Statue of justice

Civil rights advocates are denouncing Donald Trump’s move to nominate Gordon Giampietro to fill a vacancy on the Eastern District of the federal court in Wisconsin.

Giampietro has a record of statements against LGBTQ people — and supports discrimination against them.

“Sadly, Gordon Giampietro manages to stand out among a number of unfit, anti-LGBTQ judicial nominees put forward by the Trump-Pence administration,” said Wendy Strout, Wisconsin state manager for the Human Rights Campaign, the nation’s largest LGBT civil rights group.

She added, “Giampietro’s extreme anti-LGBTQ rhetoric is deeply disturbing and should not be rewarded with a lifetime judicial appointment representing Wisconsin on the federal court. If confirmed, Wisconsinites could not count on Giampietro to uphold their civil rights.”

HRC provided details of Giampietro’s record, which were first reported by Buzzfeed.

In one interview in July 2015, Giampietro said a U.S. Supreme Court ruling for same-sex marriage “is worse than Roe because of the damage it does to civil society.”

He said Justice Anthony Kennedy “went off the rails years ago, in Lawrence against Texas,” the case that overturned Texas’ law criminalizing consensual same-sex sex.

Analiese Eicher, the program director of the progressive One Wisconsin Institute, said, “The most basic promise of our legal system is that everyone is equal before the law, and Giampietro has shown with his own words that he does not share those values.

“He is not qualified for a lifetime judicial appointment and he ought to do the right thing and withdraw himself from consideration for this nomination, and any others in the future.”

One Wisconsin Now, along with other progressive groups, also has challenged Trump’s nomination of Michael Brennan to fill the “Wisconsin seat” on the U.S. Court of Appeals for the 7th Circuit.

Last August, Trump nominated Brennan, who’s described by the Leadership Conference on Civil and Human Rights as having a “far-right” judicial philosophy. The Senate Judiciary Committee held a hearing on the nomination Jan. 24. 

Organizations and their members had called on U.S. Sen. Charles Grassley — the Iowa Republican who chairs the committee — not to hold a hearing and to urge Trump to withdraw the nomination, emphasizing the president ignored a longstanding bipartisan agreement between Wisconsin’s U.S. senators to recommend judicial candidates.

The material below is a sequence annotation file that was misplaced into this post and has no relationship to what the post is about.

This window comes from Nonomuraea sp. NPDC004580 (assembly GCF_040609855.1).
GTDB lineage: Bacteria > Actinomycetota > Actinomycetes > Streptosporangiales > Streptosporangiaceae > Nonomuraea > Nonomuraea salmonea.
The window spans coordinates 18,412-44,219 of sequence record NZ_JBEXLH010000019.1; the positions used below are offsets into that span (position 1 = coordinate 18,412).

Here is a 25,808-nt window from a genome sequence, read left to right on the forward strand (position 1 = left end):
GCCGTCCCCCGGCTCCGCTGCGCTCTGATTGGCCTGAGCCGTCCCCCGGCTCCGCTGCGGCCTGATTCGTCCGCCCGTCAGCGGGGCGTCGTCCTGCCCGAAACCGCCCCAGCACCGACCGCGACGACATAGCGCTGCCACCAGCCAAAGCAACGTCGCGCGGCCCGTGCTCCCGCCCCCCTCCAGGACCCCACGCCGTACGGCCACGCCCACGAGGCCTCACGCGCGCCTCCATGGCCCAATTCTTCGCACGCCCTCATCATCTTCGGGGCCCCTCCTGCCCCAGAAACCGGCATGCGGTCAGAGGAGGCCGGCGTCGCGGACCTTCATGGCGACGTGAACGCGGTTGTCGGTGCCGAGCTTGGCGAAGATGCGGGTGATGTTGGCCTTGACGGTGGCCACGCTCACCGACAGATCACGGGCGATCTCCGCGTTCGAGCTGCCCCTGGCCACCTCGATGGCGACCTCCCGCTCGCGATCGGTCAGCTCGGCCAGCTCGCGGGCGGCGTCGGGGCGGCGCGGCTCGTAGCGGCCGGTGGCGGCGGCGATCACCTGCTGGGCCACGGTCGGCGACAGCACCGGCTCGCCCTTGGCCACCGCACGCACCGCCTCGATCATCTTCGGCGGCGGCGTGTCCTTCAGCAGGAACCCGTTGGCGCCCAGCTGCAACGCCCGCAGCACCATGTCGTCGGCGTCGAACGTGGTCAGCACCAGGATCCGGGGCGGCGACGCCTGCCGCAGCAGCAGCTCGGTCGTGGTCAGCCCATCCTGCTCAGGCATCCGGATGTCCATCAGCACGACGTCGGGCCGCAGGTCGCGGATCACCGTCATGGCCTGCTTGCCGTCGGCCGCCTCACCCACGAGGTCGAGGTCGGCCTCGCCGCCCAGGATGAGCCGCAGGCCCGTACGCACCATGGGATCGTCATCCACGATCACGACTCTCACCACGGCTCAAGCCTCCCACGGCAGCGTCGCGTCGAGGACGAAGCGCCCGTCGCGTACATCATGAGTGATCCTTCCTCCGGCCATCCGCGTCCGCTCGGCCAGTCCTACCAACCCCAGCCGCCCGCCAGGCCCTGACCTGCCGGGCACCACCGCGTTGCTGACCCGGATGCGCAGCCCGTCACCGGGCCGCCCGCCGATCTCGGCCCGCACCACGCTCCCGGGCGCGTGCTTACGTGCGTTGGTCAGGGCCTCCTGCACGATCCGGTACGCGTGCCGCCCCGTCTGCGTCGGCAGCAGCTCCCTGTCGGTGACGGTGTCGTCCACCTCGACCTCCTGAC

The concern was summarized in a letter from People for the American Way’s Marge Baker to Grassley and committee members: “In nominating Brennan, President Trump simply ignored a longstanding bipartisan arrangement between Sens. Ron Johnson and Tammy Baldwin on recommending judicial nominees. The eight-year history of this vacancy is an indispensable backdrop to understanding why consideration of the nominee at a hearing would represent a dangerous surrender of congressional authority and senatorial influence to Donald Trump.” 

Johnson signaled his support for moving Brennan’s nomination forward by returning a so-called “blue slip” — but Baldwin did not.

Grassley, at the outset of Brennan’s hearing, dismissed concerns. He said the nominee has bipartisan support, an impressive legal career and as a state judge had a “well-qualified rating.”

On Feb. 15, the committee voted 11-10 along party lines for Brennan, sending the nomination to the full Senate.

Eicher, in a statement to the press, has said Brennan’s work on Wisconsin Gov. Scott Walker’s judicial selection committee gives progressives reason to worry.

“As the head of Scott Walker’s judicial selection committee, Michael Brennan thought Rebecca Bradley — with her virulent homophobia, antipathy to women who were the victims of date rape and opposition to legal contraception — and Daniel Kelly, who wrote comparing affirmative action to slavery, were qualified for the Wisconsin Supreme Court. Anyone who thinks people like that are qualified to be state high court justices has no business being considered for a lifetime appointment to the federal bench.”


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